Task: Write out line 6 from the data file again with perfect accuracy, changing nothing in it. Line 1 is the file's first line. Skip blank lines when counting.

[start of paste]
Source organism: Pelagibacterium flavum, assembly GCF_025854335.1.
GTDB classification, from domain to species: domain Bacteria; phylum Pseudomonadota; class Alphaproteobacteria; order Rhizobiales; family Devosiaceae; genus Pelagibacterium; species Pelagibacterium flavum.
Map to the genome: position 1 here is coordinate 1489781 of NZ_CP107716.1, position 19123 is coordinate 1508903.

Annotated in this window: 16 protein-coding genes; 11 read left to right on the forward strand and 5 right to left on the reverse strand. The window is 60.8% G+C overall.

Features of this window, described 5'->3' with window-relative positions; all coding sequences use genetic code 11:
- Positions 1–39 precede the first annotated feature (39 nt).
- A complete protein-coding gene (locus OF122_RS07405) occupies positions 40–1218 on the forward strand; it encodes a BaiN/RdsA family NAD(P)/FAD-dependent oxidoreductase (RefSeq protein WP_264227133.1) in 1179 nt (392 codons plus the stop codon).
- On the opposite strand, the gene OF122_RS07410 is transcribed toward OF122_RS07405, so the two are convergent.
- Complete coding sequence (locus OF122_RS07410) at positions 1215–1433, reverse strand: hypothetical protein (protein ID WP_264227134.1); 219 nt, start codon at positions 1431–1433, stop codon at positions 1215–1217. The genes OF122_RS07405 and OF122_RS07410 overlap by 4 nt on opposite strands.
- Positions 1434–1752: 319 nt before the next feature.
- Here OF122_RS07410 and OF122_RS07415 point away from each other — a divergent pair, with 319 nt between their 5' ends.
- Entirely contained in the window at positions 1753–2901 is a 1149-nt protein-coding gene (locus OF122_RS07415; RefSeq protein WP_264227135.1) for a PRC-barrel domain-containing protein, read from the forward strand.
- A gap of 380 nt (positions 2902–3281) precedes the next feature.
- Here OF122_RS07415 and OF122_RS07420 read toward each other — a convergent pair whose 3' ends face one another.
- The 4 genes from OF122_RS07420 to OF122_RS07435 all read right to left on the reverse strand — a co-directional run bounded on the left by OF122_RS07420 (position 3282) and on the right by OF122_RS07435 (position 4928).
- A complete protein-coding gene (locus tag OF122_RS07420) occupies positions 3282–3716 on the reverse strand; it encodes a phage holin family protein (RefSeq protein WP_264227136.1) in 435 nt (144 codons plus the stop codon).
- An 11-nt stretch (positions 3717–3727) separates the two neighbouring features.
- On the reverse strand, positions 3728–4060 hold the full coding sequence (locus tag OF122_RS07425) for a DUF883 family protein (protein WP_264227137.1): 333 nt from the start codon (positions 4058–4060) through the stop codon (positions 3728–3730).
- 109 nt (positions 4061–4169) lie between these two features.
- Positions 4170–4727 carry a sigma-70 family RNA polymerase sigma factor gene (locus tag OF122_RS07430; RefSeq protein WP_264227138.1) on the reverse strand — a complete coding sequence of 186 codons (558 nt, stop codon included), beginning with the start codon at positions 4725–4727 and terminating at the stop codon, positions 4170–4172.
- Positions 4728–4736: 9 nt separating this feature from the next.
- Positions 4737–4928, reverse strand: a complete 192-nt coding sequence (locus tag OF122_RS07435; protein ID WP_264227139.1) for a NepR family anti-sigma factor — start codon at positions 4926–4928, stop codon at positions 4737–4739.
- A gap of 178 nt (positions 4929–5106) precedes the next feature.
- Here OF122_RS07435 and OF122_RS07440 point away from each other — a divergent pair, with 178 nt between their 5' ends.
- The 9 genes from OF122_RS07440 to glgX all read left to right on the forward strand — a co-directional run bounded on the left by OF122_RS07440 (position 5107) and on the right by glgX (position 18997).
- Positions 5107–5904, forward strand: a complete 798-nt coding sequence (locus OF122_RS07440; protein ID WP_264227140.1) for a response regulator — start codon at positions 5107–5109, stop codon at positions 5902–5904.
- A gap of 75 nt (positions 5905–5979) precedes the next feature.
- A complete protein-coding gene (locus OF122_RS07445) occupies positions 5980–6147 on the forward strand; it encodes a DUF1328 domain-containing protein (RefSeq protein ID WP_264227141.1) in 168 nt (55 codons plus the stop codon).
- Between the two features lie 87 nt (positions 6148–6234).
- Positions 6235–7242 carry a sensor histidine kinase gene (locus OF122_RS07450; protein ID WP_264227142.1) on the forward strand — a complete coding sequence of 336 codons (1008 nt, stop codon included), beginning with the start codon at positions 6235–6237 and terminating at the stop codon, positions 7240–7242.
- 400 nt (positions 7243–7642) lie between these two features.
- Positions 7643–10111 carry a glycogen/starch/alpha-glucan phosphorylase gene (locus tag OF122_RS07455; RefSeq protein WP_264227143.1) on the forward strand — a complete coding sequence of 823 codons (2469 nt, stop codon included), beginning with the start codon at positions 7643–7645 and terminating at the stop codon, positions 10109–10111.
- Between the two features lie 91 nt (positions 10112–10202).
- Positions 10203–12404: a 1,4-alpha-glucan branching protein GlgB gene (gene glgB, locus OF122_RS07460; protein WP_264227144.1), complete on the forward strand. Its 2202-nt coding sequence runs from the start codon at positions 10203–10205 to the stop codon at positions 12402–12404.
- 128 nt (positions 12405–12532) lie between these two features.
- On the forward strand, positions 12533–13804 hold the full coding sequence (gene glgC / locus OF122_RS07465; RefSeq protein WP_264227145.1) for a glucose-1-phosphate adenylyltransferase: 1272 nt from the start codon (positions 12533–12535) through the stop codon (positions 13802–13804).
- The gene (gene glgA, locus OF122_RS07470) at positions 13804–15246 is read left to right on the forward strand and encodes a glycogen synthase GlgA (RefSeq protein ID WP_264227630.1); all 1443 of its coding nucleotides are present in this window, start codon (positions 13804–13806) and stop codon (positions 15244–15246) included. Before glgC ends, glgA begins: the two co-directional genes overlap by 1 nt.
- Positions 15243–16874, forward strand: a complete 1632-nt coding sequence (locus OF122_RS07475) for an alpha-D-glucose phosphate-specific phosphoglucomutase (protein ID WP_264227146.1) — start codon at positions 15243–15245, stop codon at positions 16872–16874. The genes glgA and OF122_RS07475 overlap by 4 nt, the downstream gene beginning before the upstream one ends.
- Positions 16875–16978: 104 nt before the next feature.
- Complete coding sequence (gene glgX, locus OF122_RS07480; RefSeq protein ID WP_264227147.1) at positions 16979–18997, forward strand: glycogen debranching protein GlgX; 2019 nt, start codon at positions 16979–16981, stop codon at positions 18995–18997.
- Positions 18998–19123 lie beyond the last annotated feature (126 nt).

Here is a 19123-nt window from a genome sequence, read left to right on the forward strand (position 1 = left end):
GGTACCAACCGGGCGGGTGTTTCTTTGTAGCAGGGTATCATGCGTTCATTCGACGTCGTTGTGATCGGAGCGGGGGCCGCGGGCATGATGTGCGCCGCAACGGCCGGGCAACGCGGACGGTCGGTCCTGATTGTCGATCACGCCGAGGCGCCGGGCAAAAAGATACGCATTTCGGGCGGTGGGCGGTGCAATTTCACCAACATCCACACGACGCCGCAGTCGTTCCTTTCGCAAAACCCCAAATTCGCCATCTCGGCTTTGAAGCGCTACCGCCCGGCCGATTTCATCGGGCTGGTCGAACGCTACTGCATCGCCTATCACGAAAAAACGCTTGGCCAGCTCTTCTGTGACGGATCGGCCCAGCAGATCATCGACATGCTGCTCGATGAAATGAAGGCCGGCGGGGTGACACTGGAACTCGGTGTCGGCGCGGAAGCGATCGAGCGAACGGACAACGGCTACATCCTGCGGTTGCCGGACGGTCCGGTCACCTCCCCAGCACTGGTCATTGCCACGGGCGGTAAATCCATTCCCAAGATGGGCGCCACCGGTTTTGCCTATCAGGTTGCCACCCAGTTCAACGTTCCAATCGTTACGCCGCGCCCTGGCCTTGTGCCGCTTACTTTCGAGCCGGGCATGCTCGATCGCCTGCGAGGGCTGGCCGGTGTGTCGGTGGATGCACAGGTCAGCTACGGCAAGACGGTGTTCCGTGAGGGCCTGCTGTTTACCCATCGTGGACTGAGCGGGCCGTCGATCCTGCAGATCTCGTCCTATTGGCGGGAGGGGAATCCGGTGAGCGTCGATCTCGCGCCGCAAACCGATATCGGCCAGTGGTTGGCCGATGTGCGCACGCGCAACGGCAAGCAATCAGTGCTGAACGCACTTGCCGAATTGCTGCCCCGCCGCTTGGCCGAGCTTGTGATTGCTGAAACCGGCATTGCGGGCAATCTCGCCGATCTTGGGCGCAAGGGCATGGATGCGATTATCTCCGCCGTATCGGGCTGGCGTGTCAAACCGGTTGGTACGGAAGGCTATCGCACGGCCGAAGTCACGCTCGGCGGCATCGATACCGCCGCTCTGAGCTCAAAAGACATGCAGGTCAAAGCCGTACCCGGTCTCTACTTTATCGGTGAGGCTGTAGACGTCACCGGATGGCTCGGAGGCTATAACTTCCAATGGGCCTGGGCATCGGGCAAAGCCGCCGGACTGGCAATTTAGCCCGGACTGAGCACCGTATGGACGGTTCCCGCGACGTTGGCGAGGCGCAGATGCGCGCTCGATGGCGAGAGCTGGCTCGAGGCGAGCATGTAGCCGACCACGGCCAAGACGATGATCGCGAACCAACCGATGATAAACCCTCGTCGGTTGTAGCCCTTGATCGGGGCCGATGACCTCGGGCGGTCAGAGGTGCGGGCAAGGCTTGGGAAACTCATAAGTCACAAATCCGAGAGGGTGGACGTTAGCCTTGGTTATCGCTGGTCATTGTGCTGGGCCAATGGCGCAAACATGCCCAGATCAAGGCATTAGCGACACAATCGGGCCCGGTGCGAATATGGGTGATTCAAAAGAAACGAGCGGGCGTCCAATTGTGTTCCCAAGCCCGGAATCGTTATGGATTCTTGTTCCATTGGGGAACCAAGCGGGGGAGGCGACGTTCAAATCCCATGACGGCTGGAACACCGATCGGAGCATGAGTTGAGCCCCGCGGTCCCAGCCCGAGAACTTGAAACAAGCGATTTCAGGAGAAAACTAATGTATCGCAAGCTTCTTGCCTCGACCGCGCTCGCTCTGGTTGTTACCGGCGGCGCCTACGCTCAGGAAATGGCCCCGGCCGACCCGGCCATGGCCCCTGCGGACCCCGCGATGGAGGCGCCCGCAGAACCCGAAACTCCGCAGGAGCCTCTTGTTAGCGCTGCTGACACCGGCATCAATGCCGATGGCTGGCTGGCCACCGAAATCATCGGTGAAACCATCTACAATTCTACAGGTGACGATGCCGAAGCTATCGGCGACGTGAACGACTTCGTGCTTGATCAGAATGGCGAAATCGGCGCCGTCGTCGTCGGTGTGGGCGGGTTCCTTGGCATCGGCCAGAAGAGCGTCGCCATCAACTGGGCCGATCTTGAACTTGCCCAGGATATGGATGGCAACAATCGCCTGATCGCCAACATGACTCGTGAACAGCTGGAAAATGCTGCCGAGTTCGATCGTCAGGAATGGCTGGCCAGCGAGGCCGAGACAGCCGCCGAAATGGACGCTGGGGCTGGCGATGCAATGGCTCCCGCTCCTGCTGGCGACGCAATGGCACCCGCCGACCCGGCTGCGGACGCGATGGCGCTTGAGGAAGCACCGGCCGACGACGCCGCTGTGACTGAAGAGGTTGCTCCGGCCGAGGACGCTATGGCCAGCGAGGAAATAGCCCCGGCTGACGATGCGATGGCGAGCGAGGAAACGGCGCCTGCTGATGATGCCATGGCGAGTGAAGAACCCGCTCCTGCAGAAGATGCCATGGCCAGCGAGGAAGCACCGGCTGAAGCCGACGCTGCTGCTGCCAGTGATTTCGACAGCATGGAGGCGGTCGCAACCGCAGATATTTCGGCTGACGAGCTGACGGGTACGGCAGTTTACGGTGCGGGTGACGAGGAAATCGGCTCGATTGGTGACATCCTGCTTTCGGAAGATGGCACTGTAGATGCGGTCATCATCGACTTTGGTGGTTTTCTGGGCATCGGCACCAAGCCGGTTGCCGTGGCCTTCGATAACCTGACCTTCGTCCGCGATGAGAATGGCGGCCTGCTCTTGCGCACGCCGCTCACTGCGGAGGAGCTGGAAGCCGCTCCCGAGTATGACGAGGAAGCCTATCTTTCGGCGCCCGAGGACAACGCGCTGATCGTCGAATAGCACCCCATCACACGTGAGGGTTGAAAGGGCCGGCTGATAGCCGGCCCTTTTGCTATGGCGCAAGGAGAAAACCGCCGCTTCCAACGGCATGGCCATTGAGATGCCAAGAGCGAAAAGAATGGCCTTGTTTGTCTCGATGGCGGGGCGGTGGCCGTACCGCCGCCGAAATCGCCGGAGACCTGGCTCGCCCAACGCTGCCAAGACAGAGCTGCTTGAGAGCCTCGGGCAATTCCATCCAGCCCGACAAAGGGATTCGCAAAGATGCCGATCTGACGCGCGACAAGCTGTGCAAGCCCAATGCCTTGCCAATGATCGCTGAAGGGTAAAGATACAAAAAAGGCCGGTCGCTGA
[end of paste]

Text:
- Positions 1–39 precede the first annotated feature (39 nt).